- Renewing neighbourhood democracy: creating powerful communities. Localis (2020). This report looks at initiatives to increase the power of communities and strengthen neighbourhood-level democracy. Using Arnstein’s (1969) ‘ladder of participation’, it explores how we can move beyond weak mechanisms of civic participation to ensure a genuine transfer of power and resources to communities. Ahead of the forthcoming Local Recovery and Devolution White Paper, it considers the principle of subsidiarity, or double devolution, and how it can be implemented as a mechanism to increase the autonomy and participation of communities.
- Stronger than anyone thought: communities responding to COVID-19. Third Sector Research Centre (TSRC), Sheffield Hallam University. This report is from the first research phase conducted by TSRC into the responses of 26 communities in England to the COVID-19 crisis. It highlights the key role played by rich and established community-led infrastructure in underpinning the ability of communities to develop an effective response, suggesting that those neighbourhoods without access to such infrastructure have been less equipped to respond.
- Think big, act small: Ostrom’s radical vision for community power. New Local (2020). Distilling insights from the work of Nobel prize winning economist Elinor Ostrom, this report produces a set of core conditions for a community power agenda. These include: Locality, that decision making systems be designed for specific places; Autonomy, to ensure that the rights of communities to create and run local systems are respected; and Diversity, where acknowledgement of the differences of each community fosters varied solutions to local problems.
- Achieving local economic change: what works? Cambridge Centre for Housing, Planning and Research, Cambridge University (2019). An in-depth analysis of major local area initiatives undertaken over the last forty years, this report identifies characteristics that improved the chances of better social and economic outcomes for participants. It found that programmes which: focused investment on a small geographical area of between 3,000-10,000 residents; handed control of decisions, design and resources to local people; adapted bespoke approaches, rooted in each area’s particular characteristics and; guaranteed long-term, consistent commitment over 10 to 15 years, were found to be more likely to deliver benefits for communities.
- The community paradigm: why public services need radical change and how it can be achieved. New Local (2019). This report highlights that prevailing ‘State’ and ‘Market’ paradigms for the design and delivery of public services have left people across the country feeling like passive clients rather than active participants in their local areas. It calls for a new and radical shift towards a ‘Community Paradigm’, with increased civic participation and greater collective responsibility for improving neighbourhood outcomes. The authors argue that this will only be achieved when a process of genuine devolution of both power and resources to communities is undertaken.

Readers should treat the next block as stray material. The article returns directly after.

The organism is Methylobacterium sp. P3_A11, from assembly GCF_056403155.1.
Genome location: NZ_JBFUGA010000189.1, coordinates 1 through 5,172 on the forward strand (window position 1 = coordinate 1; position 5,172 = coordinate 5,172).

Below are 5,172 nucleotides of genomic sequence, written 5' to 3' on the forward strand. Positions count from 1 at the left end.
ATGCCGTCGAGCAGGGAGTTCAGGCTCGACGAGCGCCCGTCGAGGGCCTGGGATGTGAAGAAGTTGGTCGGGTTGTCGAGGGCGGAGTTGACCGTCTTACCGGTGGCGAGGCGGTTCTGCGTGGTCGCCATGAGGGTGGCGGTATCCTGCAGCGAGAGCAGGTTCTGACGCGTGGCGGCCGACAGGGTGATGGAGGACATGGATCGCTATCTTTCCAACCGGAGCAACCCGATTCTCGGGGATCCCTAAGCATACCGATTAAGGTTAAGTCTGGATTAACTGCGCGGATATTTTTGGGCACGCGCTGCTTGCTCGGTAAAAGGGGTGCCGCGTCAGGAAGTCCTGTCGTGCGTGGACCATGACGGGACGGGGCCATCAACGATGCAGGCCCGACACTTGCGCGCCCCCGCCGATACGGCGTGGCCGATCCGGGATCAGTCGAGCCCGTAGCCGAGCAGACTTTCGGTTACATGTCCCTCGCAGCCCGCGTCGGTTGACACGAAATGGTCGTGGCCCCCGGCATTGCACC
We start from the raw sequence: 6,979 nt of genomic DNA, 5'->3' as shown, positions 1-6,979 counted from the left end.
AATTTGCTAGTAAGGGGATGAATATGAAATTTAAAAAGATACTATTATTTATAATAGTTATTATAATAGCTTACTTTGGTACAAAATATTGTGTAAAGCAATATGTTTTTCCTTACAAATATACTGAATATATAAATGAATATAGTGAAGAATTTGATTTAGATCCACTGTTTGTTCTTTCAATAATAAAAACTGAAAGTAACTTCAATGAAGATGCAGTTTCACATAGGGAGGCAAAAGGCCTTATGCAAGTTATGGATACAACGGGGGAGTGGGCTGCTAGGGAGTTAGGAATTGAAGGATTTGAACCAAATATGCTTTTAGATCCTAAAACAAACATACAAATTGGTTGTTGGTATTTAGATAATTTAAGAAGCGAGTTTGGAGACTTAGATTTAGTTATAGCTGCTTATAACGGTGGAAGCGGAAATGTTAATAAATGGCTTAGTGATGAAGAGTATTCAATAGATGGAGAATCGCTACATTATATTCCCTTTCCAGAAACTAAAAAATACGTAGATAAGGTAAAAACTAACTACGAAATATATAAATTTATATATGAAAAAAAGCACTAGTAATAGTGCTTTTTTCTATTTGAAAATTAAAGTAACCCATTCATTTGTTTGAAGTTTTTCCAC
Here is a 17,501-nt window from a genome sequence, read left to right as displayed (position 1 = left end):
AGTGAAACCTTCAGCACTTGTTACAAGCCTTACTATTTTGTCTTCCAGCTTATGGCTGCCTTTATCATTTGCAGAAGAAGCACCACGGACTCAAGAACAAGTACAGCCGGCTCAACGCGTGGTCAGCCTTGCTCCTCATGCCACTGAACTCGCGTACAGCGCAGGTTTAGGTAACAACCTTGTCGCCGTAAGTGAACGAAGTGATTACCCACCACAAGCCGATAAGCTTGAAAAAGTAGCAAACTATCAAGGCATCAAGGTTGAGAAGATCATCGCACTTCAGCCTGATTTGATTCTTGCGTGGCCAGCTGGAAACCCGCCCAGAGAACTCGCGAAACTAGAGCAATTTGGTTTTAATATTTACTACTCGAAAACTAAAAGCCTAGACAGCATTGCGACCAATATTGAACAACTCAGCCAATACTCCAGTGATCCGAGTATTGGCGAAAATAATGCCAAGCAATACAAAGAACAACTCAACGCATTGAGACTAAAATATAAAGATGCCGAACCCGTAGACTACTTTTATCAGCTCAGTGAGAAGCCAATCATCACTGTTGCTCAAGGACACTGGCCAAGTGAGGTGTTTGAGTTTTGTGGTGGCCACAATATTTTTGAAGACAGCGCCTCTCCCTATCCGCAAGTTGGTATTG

- Our assets, our future: the economics, outcomes and sustainability of assets in community ownership. Power to Change (2019). This project captures the national picture when it comes to community asset ownership, including an assessment of their financial health and economic impact. It reveals that the community ownership sector is growing fast, but that deprived areas have the lowest concentration of assets owned by the community. It therefore suggests the need for targeted support and resources to enable those communities which suffer from a combination of social and economic deprivation to take ownership of local assets.
- People power: findings from the commission on the future of localism. Locality (2018). In 2017, Locality and Power to Change established the Commission on the Future of Localism to look at how to reinvigorate the localism agenda and unlock the power of communities. This report is a summary of the Commission’s main findings, highlighting four domains of localism – institutions, powers, relationships and community capacity – that are required to harness the power of communities and build lasting change.